I agree with you. Partly it has to do with instructors being more comfortable with conventional current flow. I'm part of a maker club here called OlyMEGA, and a lot of the 20 somethings don't even want to hear about "conventional" current flow. That makes me happy. I made myself look at circuits both ways back when teachers and books all stuck with "conventional" flow, with the exception of maybe a couple of mentions of electron flow near the front of the books.

But then, I have been cheering for the US to convert to the metric system since I found out about it.
Steve Greenfield AE7HD
Drawing Schematics: tinyurl.com/23mo9pf - tinyurl.com/o97ysyx - https://tinyurl.com/Technote8
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retrolefty

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I agree with you. Partly it has to do with instructors being more comfortable with conventional current flow.

Well some instructors maybe. As I said my Air Force electronics instructors were quite clear about it and told us to just ignore the EEs that tried to spin other explanations of current flow and it's direction. They also said to not lose sleep over it as whatever convention (yes, pun) one uses, as long as your consistent your circuits can still be made to work correctly. At least sometimes.  ;)

polymorph

I still agree with you. I started learning electronics quite young. I can't really remember not being interested in electronics, although I do remember deciding that I wanted a career in electronics. I think I was 9, which would have been 1970/71. Not that I didn't study it before then...

I remember wondering why everyone didn't just describe things the way they are. If electrons are the charge carriers, then say so. If positive ions are the charge carriers in a different part of the circuit, then say so.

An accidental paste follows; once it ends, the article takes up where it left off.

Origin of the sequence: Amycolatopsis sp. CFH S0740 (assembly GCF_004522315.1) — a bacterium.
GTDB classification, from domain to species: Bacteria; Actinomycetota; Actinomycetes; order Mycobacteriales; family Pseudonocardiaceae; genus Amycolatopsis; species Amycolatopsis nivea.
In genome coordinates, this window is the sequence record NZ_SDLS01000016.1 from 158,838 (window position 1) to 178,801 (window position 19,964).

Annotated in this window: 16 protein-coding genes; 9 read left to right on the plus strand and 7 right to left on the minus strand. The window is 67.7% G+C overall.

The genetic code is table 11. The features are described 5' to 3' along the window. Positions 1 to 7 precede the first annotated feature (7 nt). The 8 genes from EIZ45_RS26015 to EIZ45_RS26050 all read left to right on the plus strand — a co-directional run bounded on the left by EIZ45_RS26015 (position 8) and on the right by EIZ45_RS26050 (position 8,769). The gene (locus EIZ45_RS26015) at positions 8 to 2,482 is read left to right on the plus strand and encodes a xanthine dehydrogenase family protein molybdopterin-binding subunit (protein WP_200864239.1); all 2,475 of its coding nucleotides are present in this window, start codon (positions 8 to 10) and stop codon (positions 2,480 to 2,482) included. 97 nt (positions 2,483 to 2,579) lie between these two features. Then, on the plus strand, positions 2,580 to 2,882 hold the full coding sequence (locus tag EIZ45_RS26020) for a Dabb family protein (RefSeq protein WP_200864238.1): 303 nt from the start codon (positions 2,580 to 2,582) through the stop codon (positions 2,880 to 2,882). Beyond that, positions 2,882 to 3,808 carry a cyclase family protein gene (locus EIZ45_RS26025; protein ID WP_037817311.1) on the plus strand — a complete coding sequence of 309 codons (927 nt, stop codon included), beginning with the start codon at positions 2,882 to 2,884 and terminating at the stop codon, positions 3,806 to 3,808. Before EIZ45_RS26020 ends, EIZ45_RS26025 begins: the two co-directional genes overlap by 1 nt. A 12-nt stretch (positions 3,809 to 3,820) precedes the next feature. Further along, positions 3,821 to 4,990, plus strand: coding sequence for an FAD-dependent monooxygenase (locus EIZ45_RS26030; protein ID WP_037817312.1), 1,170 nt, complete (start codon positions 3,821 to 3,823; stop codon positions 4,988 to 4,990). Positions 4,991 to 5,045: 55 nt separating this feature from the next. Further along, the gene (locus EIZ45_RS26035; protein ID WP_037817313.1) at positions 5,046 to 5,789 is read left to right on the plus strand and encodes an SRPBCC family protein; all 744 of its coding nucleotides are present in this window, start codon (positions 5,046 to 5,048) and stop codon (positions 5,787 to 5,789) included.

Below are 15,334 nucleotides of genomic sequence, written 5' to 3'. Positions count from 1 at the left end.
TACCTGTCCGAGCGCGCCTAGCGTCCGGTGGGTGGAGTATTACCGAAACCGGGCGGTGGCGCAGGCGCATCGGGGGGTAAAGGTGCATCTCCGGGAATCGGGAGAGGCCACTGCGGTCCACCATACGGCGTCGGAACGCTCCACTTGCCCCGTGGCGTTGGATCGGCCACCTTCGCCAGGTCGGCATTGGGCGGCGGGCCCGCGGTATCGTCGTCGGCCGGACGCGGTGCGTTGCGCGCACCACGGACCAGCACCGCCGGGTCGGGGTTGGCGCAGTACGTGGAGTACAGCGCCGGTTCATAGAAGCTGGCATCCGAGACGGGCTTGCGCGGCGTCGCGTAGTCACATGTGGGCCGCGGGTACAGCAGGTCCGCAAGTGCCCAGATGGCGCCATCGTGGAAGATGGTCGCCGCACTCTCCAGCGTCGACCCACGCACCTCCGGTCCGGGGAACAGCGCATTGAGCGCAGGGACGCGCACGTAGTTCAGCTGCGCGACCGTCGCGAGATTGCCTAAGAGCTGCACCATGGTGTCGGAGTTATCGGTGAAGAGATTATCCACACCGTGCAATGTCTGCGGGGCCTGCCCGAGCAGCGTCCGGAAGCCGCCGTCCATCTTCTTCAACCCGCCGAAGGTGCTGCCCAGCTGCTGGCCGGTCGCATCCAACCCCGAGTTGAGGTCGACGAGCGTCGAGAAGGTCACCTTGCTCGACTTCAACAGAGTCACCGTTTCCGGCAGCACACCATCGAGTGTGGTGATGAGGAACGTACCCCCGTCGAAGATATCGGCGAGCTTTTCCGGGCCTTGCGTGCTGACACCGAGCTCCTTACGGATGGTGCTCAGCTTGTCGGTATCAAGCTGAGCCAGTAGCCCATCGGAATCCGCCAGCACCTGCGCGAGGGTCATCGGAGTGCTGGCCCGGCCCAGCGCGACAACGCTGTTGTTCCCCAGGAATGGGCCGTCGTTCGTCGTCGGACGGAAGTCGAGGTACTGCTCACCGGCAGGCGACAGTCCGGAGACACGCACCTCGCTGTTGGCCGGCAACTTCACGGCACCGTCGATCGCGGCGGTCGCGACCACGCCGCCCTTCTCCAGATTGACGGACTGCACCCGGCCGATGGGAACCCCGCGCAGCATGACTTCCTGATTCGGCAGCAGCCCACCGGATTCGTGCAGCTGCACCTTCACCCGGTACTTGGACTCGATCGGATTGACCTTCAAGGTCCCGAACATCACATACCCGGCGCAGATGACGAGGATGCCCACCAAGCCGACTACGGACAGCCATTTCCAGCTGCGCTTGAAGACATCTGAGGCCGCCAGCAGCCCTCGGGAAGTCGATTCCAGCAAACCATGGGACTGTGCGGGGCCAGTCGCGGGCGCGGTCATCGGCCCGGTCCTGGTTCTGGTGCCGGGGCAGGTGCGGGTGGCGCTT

Steve Greenfield AE7HD
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retrolefty

#39
Feb 07, 2014, 04:05 pm Last Edit: Feb 07, 2014, 04:08 pm by retrolefty Reason: 1
A though came to me overnight on this topic.

There is a reason they call this field "electronics". It's because it's all about the electron and it's behavior.


Grumpy_Mike


Well my point is that 'conventional current flow direction' has no useful place in the teaching of electronics, it adds no value and only confuses. Just teach that current flows in DC circuits from negative to positive via electrons.


Well I would strongly disagree with you and so would most of the rest of the world because conventional current is taught and it has no detrimental effects on the understanding of anything.
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They just guessed wrong about the direction of flow.

Did you not read my post? It was not a guess, it was a reasoned argument from the phenomena of electrolysis. It actually is the right direction for positive charge carriers, which was the effect being observed.